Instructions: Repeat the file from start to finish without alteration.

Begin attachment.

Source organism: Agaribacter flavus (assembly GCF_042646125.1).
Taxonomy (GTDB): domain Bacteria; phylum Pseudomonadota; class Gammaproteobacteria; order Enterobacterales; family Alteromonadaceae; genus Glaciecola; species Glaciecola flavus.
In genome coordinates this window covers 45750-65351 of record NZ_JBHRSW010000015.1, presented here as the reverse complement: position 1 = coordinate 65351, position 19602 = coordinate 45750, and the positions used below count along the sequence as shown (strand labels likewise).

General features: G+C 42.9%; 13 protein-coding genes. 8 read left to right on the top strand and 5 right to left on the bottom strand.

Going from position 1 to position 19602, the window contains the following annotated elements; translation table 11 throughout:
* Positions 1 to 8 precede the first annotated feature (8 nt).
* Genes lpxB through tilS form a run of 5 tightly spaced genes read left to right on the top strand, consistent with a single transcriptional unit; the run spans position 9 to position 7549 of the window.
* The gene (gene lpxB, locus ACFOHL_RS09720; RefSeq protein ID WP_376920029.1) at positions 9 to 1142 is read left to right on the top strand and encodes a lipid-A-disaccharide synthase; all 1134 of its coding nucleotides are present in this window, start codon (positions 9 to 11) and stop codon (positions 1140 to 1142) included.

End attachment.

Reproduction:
Source organism: Agaribacter flavus (assembly GCF_042646125.1).
Taxonomy (GTDB): domain Bacteria; phylum Pseudomonadota; class Gammaproteobacteria; order Enterobacterales; family Alteromonadaceae; genus Glaciecola; species Glaciecola flavus.
In genome coordinates this window covers 45750-65351 of record NZ_JBHRSW010000015.1, presented here as the reverse complement: position 1 = coordinate 65351, position 19602 = coordinate 45750, and the positions used below count along the sequence as shown (strand labels likewise).

General features: G+C 42.9%; 13 protein-coding genes. 8 read left to right on the top strand and 5 right to left on the bottom strand.

Going from position 1 to position 19602, the window contains the following annotated elements; translation table 11 throughout:
* Positions 1 to 8 precede the first annotated feature (8 nt).
* Genes lpxB through tilS form a run of 5 tightly spaced genes read left to right on the top strand, consistent with a single transcriptional unit; the run spans position 9 to position 7549 of the window.
* The gene (gene lpxB, locus ACFOHL_RS09720; RefSeq protein ID WP_376920029.1) at positions 9 to 1142 is read left to right on the top strand and encodes a lipid-A-disaccharide synthase; all 1134 of its coding nucleotides are present in this window, start codon (positions 9 to 11) and stop codon (positions 1140 to 1142) included.